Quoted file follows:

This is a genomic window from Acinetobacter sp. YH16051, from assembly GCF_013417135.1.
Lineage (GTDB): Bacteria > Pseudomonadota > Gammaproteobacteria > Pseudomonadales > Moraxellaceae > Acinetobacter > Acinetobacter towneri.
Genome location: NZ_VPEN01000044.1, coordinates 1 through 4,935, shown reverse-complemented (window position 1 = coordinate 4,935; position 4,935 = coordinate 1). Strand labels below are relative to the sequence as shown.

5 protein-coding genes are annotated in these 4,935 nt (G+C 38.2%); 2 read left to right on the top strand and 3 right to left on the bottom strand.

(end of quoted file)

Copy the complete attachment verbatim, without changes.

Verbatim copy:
This is a genomic window from Acinetobacter sp. YH16051, from assembly GCF_013417135.1.
Lineage (GTDB): Bacteria > Pseudomonadota > Gammaproteobacteria > Pseudomonadales > Moraxellaceae > Acinetobacter > Acinetobacter towneri.
Genome location: NZ_VPEN01000044.1, coordinates 1 through 4,935, shown reverse-complemented (window position 1 = coordinate 4,935; position 4,935 = coordinate 1). Strand labels below are relative to the sequence as shown.

5 protein-coding genes are annotated in these 4,935 nt (G+C 38.2%); 2 read left to right on the top strand and 3 right to left on the bottom strand.